- Beverly Buchanan (American, 1940-2015)
Beverly Buchanan was a southern woman to her core: vibrant and welcoming. She was born in Orangeburg, South Carolina, but left the South for a time to pursue a degree in health education in the 1960s. She took a course at the Art Students’ League in 1971 and this started her down a new path. She befriended artists Norman Lewis and Romare Bearden and began to tell her stories with visual art. Using her childhood as a source, Buchanan began to bring to life the stories, people and architecture of the Rural Southern landscape. These varied viewpoints are united in a series of works based around the indigenous Southern Architecture known as the “shotgun shack.” These little houses vary in color, media, and scale. By the 1980’s Buchanan was back in the south and living in the greater Atlanta area as a successful working artist when Wayne Kline, leader of the Atlanta-based Rolling Stone Printing Press, approached her – but she was hesitant to collaborate. In an interview with Catherine Fox from The Atlanta Journal/The Atlanta Constitution in 1987, Buchanan tells the story about her experience with Rolling Stone Press:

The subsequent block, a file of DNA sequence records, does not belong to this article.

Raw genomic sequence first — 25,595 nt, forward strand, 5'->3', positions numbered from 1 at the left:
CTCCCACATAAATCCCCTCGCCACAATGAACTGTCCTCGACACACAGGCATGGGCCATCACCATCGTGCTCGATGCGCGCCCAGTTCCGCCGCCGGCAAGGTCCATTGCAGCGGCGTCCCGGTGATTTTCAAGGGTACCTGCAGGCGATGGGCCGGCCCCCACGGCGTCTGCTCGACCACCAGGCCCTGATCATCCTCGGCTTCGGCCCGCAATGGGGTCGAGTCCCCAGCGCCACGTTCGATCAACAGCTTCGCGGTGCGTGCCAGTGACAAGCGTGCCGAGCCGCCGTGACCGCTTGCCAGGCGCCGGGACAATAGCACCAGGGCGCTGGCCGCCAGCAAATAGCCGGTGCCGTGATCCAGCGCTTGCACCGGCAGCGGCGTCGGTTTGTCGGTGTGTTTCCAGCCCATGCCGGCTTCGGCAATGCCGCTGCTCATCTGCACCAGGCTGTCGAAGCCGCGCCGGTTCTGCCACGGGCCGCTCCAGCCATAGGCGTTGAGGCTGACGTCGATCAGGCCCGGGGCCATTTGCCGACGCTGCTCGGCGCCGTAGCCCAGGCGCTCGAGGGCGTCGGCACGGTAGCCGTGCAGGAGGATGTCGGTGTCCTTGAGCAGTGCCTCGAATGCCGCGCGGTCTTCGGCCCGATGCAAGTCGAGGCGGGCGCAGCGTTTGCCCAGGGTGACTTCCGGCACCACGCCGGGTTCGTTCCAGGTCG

“Wayne started talking about making a print about a year ago, but I wasn’t interested,” she recalls. “I had studied with Norman Lewis and Romare Bearden, and they were so against prints. Wayne really had to convince me. I thought I’d lose control of my work, that someone else would be in charge. I was intimidated by the stone.” The experience, however, “was wonderful,” she says. “I always felt in control, and Wayne was there when I needed him… First, I did a trial print to get the feel of what it’s like to draw on the stone and see what it looked like printed. It’s different than drawing or painting…” Working with color was different, too, because in printmaking each color is printed separately. “It’s like seeing things in a puzzle and imagining it together,” she says. “After the trial print, I got excited. Then, I got obsessed. Now I want to do another one.”
Happy Shack was the result of this collaboration.